Recap | Insights 2022: Treating Care Workers as Essential, Not Invisible

Each year the Georgia Budget and Policy Institute hosts an annual policy conference to inform policy discussions during the state’s Legislative Session. For the second year in a row, this annual policy conference was both free and virtual. This year’s conference focused on how Georgia can better support our care workers, many of whom are women of color. The COVID-19 crisis has underscored how critical these roles are, yet the workers who fill these roles are often treated as invisible in the policy space. 

Opening Session: A Conversation about Georgia’s Care Ecosystem

Our opening session was moderated by GBPI Senior Policy Analyst Ife Finch Floyd and featured ProGeorgia Executive Director Tamieka Atkins and Georgia Familias Unidas Acting Executive Director María del Rosario Palacios. They discussed the current landscape for workers in Georgia, with a focus on Black women care workers as well as Latinx workers in North Georgia. Both spoke about their personal experiences and the work their organizations do to advance worker power, economic justice and racial equity.

You can view the entire panel here.

Panel: Improving Equity, Pay and Working Conditions for Child Care and Pre-K Workers in the Caring Ecosystem

Moderated by GBPI Senior Policy Analyst Jennifer Lee, this panel explored structural issues in child care, as well as how federal American Rescue Plan funds sent to Georgia have been spent. Panelists, including Brittany Collins, Director of PAACT: Promising All Atlanta Children Thrive at Georgia Education Alliance for Ready Students; Elisabetta Kasfir, Deputy Commissioner for Federal Programs at Georgia Department of Early Care and Learning; Maritza Morelli, Executive Director of Los Niños Primero; and Dr. Stephen Owens, Senior Policy Analyst at GBPI, also discussed how disinvestment, the pandemic and high costs have compounded to put child care access out of reach for too many people of color and how pre-K can be better supported in our state.

You can view the entire panel here.

Panel: Supporting Health Care and Elder Care Providers Across a Challenging Ecosystem

This panel, moderated by GBPI Research Director David Schaefer, dove into the systemic barriers facing health and elder care workers—many of whom are women of color—as well as opportunities to learn from the pandemic to build a more equitable future. Georgia Watch Director of Policy and Access Natasha Taylor, Atlanta Regional Commission Manager of Aging and Health Resources Becky Kurtz and State Independent Living Council of Georgia Executive Director Shelly Simmons shared their expertise. Panelists outlined that to support these workers, Georgia policymakers need to support health care access, living wages so that care workers do not need to work multiple jobs and other investments. These workers are essential, and must be treated as such.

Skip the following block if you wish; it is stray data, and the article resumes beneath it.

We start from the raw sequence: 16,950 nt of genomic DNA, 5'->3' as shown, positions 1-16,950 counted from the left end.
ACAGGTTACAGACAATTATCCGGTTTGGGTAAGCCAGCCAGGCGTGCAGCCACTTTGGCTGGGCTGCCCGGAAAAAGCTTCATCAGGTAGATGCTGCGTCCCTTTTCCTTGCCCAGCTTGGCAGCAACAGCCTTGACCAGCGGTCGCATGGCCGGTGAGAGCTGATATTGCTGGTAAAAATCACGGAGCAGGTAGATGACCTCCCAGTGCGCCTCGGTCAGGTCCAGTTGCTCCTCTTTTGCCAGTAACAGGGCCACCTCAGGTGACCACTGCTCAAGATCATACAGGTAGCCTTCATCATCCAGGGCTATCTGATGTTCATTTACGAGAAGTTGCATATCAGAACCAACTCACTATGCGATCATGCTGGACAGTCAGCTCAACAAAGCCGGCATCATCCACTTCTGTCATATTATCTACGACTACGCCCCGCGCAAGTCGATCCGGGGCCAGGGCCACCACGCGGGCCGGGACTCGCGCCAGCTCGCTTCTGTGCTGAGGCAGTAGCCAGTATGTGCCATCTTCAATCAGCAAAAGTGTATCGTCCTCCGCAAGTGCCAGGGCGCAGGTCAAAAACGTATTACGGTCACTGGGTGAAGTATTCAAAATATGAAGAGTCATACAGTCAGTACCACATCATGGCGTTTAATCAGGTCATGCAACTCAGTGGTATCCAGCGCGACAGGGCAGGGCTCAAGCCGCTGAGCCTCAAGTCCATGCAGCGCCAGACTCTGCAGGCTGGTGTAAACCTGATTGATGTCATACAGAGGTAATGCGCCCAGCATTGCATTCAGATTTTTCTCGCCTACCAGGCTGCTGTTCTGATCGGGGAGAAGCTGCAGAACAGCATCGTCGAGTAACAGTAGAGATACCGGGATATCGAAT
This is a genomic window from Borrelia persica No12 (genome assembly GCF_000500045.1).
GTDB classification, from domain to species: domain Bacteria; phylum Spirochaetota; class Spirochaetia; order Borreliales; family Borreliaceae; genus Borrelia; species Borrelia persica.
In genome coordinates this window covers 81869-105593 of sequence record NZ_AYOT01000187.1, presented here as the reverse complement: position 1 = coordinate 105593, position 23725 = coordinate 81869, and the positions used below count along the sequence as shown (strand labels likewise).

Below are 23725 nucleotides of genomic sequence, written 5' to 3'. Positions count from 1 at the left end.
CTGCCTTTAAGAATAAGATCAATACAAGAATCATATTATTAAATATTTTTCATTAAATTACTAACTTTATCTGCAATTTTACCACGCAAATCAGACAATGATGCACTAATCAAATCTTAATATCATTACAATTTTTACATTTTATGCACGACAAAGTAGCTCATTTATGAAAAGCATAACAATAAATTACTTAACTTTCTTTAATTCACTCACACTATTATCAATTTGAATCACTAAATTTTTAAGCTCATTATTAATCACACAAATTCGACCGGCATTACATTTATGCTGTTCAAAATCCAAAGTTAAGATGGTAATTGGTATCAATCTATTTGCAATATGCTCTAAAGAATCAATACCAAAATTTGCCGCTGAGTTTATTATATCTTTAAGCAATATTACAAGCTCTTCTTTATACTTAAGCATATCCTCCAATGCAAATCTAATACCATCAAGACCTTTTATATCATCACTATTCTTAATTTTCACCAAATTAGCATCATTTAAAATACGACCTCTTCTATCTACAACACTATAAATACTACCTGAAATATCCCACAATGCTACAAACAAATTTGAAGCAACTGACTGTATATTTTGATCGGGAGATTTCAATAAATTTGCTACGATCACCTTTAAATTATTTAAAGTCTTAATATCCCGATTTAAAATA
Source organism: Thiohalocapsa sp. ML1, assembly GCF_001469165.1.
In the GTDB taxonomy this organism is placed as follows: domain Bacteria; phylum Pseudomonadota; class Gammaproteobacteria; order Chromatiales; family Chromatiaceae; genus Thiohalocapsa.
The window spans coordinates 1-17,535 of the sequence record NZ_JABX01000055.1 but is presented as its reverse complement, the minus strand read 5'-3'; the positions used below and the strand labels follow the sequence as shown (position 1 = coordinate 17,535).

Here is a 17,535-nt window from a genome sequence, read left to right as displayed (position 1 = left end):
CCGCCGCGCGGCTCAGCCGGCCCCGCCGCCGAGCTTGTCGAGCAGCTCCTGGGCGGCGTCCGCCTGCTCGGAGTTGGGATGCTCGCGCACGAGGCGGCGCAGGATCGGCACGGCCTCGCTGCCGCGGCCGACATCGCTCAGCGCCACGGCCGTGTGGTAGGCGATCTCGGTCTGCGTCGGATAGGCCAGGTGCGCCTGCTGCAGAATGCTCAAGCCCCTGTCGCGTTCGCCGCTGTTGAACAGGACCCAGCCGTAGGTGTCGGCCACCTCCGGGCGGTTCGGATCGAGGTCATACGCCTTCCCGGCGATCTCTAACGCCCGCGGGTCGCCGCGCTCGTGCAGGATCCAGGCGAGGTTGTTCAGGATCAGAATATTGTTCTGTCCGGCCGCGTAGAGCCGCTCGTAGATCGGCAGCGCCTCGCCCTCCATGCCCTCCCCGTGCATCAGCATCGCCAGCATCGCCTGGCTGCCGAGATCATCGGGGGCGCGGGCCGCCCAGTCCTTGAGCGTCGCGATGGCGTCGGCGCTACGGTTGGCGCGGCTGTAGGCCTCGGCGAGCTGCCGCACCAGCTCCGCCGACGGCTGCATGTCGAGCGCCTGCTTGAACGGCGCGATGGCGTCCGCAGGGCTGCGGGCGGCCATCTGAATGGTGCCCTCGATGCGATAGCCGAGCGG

You can view the entire panel here.

Keynote Panel: Building an Equitable Care System that Sustains and Heals

Our dynamic keynote panel, moderated by GBPI Senior Policy Analyst Ife Finch Floyd, explored trends across the caring ecosystem, specifically looking at targeted approaches to support Black women. Family Values @ Work Executive Director Josephine Kalipeni, National Partnership for Women and Families President Jocelyn Frye and YMCA of Metro Atlanta CEO and President Lauren Koontz discussed the need to treat all care workers as essential, the problems those who provide care face when that work is devalued and the investments needed to support care infrastructure.

You can view the entire panel here.

Networking Sessions

Attendees interested in discussing economic justice, health care and education were able to join networking breakout sessions where they could connect with other attendees and collaborate on opportunities to create policy change in Georgia.

Advocating for Inclusive Policies to Advance Racial Equity: A Grassroots Training

In the evening, GBPI Director of Strategic Campaigns and Outreach Erin Robinson was joined by Rachel Shanklin of Small Business Majority, Shanda Neal of 9to5 Georgia and Fenika Miller of Black Voters Matter for a grassroots training on how to advocate for policy change. Attendees heard how each organization approaches advocacy and had the opportunity to think through a lobbying exercise related to GBPI’s People-Powered Prosperity campaign.

Panel: Connecting the Dots: How the Dollars Drive the Change

Danny Kanso, Senior Tax and Budget Policy Analyst, opened up our panel with an overview of the FY 2022 and proposed 2023 state budget. He referenced research outlined in our 2022 Budget Primer and our new overview of Georgia’s 2023 Fiscal Year Budget. Following Danny’s presentation, Rose Scott, reporter and host of Closer Look (WABE), moderated a conversation with Georgia legislators Senator Tonya Anderson, Representative Sharon Cooper, Representative Sam Park and Senator Larry Walker on how the state budget and incoming federal dollars can address pertinent issues, such as expanding access to health care for rural Georgians and supporting state employees during and beyond the pandemic.

You can view the entire panel here. The presentation is available here.

GBPI Policy Analysts Panel: Racial Equity and the Budget

GBPI policy analysts gave an in-depth exploration on specific areas of the governor’s proposed budget, including worker justice, human services, health care, higher education, K-12 education, revenues and the criminal legal system. Analysts detailed how these dollars spent either impede or advance racial equity.

You can view the entire panel here. The presentations are available here.

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